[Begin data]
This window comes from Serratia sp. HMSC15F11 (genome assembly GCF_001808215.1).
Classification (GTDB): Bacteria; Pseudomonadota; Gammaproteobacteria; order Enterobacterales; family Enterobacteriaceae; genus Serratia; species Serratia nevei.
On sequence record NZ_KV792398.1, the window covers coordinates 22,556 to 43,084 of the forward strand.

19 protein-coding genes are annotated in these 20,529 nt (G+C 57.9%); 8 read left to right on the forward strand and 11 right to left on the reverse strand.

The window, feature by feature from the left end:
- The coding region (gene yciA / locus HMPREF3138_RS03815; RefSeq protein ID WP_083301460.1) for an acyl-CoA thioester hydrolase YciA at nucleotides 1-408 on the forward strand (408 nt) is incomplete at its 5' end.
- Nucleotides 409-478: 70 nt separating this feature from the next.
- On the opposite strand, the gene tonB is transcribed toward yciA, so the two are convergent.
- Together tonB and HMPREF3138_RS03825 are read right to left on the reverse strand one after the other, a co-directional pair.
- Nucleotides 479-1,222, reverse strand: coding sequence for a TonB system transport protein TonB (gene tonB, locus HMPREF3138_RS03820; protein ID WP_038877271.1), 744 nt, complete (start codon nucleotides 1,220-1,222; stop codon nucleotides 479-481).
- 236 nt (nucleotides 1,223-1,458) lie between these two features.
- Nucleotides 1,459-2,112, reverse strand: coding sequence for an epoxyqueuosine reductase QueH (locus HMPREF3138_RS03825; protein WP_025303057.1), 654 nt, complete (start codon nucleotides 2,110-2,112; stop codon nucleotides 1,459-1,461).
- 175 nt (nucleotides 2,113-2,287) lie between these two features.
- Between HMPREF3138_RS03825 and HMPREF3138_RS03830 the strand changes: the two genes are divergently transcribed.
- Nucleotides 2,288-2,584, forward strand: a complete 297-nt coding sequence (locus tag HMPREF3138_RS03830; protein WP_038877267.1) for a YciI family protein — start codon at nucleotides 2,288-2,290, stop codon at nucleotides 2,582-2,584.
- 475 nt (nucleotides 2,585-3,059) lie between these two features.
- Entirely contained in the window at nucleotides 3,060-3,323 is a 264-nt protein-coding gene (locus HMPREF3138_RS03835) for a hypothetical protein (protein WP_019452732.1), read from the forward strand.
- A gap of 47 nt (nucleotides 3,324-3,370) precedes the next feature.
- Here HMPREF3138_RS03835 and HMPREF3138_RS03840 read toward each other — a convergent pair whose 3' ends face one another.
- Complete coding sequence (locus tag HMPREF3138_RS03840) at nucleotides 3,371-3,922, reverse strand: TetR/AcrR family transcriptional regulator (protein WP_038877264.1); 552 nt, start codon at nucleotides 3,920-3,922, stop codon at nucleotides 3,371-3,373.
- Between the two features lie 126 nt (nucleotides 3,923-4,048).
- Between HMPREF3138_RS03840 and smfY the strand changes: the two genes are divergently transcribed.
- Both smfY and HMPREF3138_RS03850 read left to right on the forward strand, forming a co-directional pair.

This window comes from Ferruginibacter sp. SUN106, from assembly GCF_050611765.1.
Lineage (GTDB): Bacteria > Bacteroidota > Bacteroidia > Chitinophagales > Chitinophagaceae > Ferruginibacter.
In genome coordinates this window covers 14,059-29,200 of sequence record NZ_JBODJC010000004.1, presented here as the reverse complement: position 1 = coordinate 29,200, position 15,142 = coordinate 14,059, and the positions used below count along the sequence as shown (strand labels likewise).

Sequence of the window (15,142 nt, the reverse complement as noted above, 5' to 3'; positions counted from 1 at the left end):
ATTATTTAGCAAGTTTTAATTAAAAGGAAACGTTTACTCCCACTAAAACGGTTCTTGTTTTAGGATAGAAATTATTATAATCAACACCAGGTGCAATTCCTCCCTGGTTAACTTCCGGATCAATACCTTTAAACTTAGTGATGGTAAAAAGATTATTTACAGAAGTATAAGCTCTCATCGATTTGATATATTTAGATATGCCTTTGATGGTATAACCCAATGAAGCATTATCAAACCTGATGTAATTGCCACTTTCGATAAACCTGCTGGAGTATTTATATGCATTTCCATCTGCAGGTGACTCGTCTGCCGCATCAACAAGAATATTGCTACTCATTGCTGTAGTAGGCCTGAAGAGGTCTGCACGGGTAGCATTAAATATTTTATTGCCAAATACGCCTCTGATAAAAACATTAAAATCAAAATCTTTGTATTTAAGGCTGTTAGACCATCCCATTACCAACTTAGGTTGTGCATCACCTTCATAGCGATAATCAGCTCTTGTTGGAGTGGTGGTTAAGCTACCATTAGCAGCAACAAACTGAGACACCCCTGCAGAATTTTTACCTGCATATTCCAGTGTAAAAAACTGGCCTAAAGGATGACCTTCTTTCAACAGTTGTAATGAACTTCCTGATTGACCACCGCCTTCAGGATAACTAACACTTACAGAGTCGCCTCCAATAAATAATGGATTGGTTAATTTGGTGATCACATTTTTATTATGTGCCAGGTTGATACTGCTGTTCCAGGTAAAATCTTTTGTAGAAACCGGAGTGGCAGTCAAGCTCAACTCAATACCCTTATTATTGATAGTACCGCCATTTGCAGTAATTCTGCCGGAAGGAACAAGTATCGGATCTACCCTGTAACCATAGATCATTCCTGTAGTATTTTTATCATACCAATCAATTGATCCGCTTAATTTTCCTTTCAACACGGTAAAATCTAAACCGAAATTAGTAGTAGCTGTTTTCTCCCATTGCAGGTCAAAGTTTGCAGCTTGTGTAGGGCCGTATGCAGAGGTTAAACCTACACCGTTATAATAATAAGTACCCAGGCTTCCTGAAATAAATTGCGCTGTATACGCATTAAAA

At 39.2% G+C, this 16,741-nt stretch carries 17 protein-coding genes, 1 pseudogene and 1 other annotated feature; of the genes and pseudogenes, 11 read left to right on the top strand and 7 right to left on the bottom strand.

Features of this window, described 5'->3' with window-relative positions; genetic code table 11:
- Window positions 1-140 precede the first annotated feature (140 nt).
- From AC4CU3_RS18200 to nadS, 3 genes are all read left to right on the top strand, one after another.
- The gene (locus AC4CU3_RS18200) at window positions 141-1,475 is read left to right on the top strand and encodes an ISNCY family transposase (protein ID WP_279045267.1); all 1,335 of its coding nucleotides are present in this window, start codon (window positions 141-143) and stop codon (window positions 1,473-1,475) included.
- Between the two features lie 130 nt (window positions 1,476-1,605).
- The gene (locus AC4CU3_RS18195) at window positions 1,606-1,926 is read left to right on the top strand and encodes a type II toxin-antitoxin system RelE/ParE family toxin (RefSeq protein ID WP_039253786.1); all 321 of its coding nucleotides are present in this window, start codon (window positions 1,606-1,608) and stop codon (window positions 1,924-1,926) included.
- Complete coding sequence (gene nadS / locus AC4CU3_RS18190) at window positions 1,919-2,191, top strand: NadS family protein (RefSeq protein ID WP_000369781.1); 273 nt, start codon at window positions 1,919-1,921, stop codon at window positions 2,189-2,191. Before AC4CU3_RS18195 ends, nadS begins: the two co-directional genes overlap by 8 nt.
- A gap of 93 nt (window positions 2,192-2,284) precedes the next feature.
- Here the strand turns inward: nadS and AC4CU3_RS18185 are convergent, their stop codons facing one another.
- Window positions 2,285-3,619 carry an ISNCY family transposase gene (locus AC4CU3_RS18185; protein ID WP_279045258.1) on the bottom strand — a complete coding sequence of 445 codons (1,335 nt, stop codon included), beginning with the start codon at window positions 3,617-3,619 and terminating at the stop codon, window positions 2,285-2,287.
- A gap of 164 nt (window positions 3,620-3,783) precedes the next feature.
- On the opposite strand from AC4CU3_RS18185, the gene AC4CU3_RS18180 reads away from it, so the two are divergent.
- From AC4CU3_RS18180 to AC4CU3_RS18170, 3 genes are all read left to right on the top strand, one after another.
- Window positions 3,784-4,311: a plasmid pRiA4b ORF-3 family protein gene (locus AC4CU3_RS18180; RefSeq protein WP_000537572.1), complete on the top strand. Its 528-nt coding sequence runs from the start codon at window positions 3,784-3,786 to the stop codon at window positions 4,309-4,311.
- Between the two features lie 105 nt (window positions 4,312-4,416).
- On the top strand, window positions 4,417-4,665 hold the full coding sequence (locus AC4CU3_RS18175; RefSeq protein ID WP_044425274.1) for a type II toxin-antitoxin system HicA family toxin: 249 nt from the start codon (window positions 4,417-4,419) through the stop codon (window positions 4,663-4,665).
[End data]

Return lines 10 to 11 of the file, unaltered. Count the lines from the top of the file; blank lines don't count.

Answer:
- Nucleotides 479-1,222, reverse strand: coding sequence for a TonB system transport protein TonB (gene tonB, locus HMPREF3138_RS03820; protein ID WP_038877271.1), 744 nt, complete (start codon nucleotides 1,220-1,222; stop codon nucleotides 479-481).
- 236 nt (nucleotides 1,223-1,458) lie between these two features.